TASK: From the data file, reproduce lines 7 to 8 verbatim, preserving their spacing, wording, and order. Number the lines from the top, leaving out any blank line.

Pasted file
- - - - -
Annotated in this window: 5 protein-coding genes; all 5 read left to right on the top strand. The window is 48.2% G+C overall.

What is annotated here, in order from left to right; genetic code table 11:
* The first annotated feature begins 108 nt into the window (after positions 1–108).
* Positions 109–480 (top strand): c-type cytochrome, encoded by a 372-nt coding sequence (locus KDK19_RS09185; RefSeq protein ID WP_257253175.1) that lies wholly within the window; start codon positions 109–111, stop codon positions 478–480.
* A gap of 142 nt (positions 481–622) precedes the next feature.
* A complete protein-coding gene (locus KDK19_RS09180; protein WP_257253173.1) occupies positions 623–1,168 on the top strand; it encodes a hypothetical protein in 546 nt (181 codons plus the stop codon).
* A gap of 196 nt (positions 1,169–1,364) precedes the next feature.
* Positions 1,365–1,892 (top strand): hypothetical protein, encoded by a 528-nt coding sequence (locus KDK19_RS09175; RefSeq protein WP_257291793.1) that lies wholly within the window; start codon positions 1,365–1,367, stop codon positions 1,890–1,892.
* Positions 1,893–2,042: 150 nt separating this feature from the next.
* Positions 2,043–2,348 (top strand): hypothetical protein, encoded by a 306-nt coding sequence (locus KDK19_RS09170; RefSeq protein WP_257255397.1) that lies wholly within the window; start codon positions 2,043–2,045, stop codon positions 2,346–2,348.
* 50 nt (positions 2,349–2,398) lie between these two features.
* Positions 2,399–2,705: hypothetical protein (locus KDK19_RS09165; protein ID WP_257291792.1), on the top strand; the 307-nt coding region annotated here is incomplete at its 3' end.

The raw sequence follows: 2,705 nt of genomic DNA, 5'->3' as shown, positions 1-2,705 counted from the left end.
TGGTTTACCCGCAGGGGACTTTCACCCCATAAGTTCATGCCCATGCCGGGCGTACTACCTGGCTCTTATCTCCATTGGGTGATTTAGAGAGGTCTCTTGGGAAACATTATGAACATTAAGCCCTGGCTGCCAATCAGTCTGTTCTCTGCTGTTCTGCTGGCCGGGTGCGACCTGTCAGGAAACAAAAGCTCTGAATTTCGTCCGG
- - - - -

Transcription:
* A gap of 196 nt (positions 1,169–1,364) precedes the next feature.
* Positions 1,365–1,892 (top strand): hypothetical protein, encoded by a 528-nt coding sequence (locus KDK19_RS09175; RefSeq protein WP_257291793.1) that lies wholly within the window; start codon positions 1,365–1,367, stop codon positions 1,890–1,892.